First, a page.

2010 March 10: PA Upper Mount Bethel Township: COMMENT on Township punts on wood-fired boiler vote
The state is working on regulations as we speak. Because of irresponsible owners they need to be regulated. Set backs, distance from buildings and stack height must be regulated.
2Aluvr (03/10/2010, 6:05 AM )
Upper Mount Bethel supervisors say need to regulate isn’t imminent.
March 10, 2010
Supervisors voted by a 3-2 margin to kill a regulation worked on by a committee of township officials and citizens for more than a year.
Supervisor Chairman Ed Nelson, along with Jerry Geake and Joe Batillo voted to not move forward with the resolution. Supervisors Judith Hinckel and Bob Gerwig cast votes in favor.
Outdoor wood-fired boilers are an increasingly popular low-cost means to provide heat and hot water to homes and small buildings.
Typically the boiler, which is fueled by wood, is placed in a small, insulated shed with a smokestack. Fires in the unit heat water, which circulates to homes and buildings through underground pipes.
Critics say the boilers produce dense smoke, causing health hazards to neighbors.
The proposed ordinance was designed to help limit smoke emissions and chimney height, promote the burning of clean fuels and possibly prohibit use during summer months.
Neighboring Washington Township, Bangor Borough and Plainfield Township already have outdoor wood-fired boiler ordinances in place, while Lower Mount Bethel Township and Bushkill Township are considering such measures, supervisors said.
Also, the state Environmental Quality Board is currently reviewing its own set of regulations. Among other things, the rules would establish emission standards for newly installed units and regulate the stack height and fuel requirements for all new and existing outdoor wood-fired boilers.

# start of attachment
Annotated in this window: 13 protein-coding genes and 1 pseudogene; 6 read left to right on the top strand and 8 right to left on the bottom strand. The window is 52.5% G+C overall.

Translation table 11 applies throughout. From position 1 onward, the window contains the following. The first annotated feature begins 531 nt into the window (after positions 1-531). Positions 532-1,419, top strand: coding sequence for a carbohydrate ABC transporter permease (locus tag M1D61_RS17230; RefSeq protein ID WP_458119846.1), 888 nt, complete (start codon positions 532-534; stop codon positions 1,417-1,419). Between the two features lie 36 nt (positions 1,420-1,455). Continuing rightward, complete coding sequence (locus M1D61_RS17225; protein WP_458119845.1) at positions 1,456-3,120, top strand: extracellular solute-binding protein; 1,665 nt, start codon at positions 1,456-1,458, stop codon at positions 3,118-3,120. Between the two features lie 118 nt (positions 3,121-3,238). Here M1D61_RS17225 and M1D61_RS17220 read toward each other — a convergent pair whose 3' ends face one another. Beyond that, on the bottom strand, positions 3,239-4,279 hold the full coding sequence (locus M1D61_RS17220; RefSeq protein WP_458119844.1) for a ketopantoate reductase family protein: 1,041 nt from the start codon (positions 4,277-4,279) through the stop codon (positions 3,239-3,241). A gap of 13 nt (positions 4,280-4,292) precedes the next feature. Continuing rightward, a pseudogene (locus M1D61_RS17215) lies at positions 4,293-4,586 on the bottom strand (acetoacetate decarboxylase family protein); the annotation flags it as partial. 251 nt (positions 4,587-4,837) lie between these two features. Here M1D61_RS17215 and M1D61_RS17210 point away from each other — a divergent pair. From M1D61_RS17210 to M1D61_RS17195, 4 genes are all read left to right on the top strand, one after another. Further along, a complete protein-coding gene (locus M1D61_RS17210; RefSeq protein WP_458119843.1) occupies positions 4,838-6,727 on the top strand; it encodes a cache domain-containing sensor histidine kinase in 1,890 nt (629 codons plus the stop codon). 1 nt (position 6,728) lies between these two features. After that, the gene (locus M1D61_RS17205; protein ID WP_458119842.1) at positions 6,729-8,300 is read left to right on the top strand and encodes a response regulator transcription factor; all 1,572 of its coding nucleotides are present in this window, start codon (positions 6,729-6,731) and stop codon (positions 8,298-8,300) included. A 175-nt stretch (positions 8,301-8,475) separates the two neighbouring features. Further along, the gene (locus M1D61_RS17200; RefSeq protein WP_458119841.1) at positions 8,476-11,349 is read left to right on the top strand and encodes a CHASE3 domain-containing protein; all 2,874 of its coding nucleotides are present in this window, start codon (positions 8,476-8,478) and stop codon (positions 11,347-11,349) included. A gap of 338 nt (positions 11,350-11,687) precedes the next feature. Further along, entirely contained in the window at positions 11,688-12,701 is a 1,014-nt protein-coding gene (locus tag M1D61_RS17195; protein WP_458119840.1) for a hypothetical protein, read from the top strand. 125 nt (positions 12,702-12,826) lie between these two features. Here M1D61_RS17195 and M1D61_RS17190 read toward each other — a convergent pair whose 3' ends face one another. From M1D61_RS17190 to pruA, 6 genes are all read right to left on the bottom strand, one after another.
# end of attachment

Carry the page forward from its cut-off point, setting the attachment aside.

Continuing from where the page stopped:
Nelson said he didn’t feel a dire need for the wood boiler regulation ordinance, despite some support from community members.
”How in the world are we going to police it?” Nelson said. ”I don’t see a clean way for us to do this. If a problem comes up, we’ll deal with it. If it’s a mistake, I’ll be the first one to admit it.”
Geake said he felt the ordinance wasn’t doable and the majority of citizens he spoke with said the law wasn’t necessary.
Proponents of the proposed regulations weren’t happy with the board’s decision.
”Heaven forbid one of your neighbors gets one of these now and smokes you out,” said Frank Ogoreuc, a township resident who supported the ordinance. ”Look at surrounding townships. By not taking action, you are allowing someone to possibly come in and start creating a nuisance. It’s ridiculous and you’re not being environmentally friendly.”
Township resident and former supervisor chairman Loren Rabbat told the board it was sad that they were opting to disregard the work performed on the ordinance.
”It’s your job to look into the future,” Rabbat told board members. ”It’s a public health and safety issue and I can’t believe you’re letting it die for lack of [supervisor] support.”
Tom De Martini is a freelance writer.
2Aluvr (03/10/2010, 6:05 AM )